oppyw)		DBNAME=oppyw;;
	sbs450)		DBNAME=sbs450;;
 *) clear
echo "Your syntax is incorrect!" ; exit 99;;
esac

LOGDIR=$BASE/dbperf/log/${DBNAME}
CSVDIR=$BASE/dbperf/csv/data.csv
TMPDIR=$BASE/dbperf/csv/data.tmp
AWK1=$BASE/dbperf/awk/chart.awk
REPORT=$BASE/dbperf/csv/data.rpt

cd $LOGDIR
#
# Formatting phase 1!
#
awk -f /home/mirde/dbperf/awk/filter.awk perf*.txt > $TMPDIR
sleep 1
#
# Formatting phase 2!
#
for x in 1 2 3 4 5 6 7 8 9 10 11 12 13 14 15
do
  case "$x" in
    1) cat $TMPDIR | grep "DB Writes" >> $CSVDIR ;;
    2) cat $TMPDIR | grep "BI Reads" >> $CSVDIR ;;
    3) cat $TMPDIR | grep "BI Reads" >> $CSVDIR ;;
    4) cat $TMPDIR | grep "BI Writes" >> $CSVDIR ;;
    5) cat $TMPDIR | grep "AI Writes" >> $CSVDIR ;;
    6) cat $TMPDIR | grep "Record Reads" >> $CSVDIR ;;
    7) cat $TMPDIR | grep "Record Updates" >> $CSVDIR ;;
    8) cat $TMPDIR | grep "Record Creates" >> $CSVDIR ;;
    9) cat $TMPDIR | grep "Record Deletes" >> $CSVDIR ;;
    10) cat $TMPDIR | grep "Record Locks" >> $CSVDIR ;;
    11) cat $TMPDIR | grep "Index operations" >> $CSVDIR ;;
    12) cat $TMPDIR | grep "Record operations" >> $CSVDIR ;;
    13) cat $TMPDIR | grep "Total OS IO" >> $CSVDIR ;;
    14) cat $TMPDIR | grep "Total OS Reads" >> $CSVDIR ;;
    15) cat $TMPDIR | grep "Total OS Writes" >> $CSVDIR ;;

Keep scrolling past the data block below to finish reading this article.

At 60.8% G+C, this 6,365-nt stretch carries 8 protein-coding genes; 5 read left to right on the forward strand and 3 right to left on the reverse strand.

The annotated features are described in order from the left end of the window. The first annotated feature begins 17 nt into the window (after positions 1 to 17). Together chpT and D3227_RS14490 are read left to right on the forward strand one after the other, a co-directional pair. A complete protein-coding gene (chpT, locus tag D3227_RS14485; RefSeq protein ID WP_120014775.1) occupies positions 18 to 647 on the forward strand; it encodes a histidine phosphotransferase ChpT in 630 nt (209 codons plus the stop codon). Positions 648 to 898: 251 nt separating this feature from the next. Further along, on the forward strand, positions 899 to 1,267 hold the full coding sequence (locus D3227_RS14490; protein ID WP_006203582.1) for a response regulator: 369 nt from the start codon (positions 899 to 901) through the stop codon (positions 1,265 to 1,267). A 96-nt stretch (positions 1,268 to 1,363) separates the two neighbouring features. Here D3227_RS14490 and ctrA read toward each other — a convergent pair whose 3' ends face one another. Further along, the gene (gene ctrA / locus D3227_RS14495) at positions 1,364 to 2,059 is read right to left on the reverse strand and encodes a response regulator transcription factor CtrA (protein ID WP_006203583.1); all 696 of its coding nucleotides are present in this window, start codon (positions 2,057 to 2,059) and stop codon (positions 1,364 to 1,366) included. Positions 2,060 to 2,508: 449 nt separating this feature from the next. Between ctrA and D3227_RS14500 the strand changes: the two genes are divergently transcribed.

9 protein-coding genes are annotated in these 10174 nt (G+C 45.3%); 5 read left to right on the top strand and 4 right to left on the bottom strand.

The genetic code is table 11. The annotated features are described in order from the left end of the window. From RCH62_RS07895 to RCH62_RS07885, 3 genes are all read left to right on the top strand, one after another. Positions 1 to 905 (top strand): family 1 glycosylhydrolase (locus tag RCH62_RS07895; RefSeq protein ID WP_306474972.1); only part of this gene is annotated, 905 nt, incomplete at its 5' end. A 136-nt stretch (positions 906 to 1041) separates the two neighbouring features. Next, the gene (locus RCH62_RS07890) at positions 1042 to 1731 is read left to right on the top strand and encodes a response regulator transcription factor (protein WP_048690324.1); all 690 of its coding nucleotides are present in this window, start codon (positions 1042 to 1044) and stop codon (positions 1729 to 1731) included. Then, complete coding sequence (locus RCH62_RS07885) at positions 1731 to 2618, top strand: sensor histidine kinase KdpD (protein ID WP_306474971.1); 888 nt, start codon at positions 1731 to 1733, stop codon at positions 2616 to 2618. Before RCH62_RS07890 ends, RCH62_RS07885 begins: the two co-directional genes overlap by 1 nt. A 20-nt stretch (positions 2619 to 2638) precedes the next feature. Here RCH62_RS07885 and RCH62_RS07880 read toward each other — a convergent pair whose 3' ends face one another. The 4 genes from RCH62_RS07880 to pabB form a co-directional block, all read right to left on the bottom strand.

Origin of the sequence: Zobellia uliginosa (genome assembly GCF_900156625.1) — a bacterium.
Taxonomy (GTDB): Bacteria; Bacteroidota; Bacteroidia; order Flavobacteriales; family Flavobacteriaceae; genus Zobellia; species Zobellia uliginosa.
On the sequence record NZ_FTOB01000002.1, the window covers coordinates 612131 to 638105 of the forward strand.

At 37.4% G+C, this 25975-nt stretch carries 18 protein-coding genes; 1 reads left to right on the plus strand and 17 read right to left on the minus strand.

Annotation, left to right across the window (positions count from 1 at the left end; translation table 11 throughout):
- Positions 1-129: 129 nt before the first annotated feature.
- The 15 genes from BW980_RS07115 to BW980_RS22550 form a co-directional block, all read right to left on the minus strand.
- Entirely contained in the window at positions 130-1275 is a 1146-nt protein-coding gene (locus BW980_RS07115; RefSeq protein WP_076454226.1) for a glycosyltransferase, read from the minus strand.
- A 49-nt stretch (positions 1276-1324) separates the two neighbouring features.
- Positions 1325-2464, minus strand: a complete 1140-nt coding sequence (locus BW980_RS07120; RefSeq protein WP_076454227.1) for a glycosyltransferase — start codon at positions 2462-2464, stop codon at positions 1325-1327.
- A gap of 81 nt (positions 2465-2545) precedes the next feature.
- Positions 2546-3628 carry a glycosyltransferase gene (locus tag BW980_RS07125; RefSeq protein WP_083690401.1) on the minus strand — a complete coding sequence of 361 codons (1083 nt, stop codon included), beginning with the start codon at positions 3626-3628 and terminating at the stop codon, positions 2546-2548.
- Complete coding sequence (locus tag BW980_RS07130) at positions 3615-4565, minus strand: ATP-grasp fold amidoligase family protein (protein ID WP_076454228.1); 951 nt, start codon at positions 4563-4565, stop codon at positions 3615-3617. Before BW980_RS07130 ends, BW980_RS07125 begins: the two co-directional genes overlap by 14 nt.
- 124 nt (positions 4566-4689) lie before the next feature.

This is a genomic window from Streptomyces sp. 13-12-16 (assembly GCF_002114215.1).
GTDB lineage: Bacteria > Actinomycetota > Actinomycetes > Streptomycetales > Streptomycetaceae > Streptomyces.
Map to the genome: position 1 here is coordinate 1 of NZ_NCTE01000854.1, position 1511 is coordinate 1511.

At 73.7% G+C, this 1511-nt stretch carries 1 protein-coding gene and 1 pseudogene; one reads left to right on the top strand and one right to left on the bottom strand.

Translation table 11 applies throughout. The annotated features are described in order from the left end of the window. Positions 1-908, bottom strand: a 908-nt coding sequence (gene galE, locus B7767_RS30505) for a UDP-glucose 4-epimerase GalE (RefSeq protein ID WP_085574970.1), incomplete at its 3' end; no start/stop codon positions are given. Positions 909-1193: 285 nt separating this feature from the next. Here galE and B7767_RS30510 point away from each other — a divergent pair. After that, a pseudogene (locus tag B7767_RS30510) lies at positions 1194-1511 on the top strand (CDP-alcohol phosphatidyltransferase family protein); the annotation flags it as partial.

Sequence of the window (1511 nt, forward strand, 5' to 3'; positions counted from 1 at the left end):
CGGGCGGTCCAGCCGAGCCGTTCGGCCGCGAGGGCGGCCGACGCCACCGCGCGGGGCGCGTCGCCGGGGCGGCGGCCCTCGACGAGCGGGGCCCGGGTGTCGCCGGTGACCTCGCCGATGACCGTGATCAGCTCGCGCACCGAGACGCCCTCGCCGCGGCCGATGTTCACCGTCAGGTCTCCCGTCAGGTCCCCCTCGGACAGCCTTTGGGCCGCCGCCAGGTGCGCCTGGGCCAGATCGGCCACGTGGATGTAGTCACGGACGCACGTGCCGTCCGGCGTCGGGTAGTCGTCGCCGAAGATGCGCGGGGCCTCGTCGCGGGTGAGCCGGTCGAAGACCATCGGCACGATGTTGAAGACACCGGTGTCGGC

esac
done > $CSVDIR
#
# Formatting phase 3!
#
cat $CSVDIR | sed 's/2010//g' > $TMPDIR
sleep 1
rm $CSVDIR
time_stamp=$(date +%Y%m%d-%H%M)
#
# Formatting phase 4!
#
sort < $TMPDIR | awk -F, -f $AWK1 > $REPORT
rm $TMPDIR
cp $REPORT $BASE/dbperf/csv/${DBNAME}-${time_stamp}.csv
rm $REPORT

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simon3270Commented:
You can either add this to one of your existing awk scripts, or just add another processing step.  At the start of the script (after the "DBNAME=$1" line) have:

STARTD=$2
ENDD=$3

then, later on, possibly at the end of the script (and certainly after the date format has been set to the same as in your output file):

if [ "$ENDD" != "" ]
then
  awk -F, -vstartd=$STARTD -vendd=$ENDD '{if (($1 >= startd) && ($1 <= endd)) {print}}' input_file > output_file
else
  cp input_file output_file
fi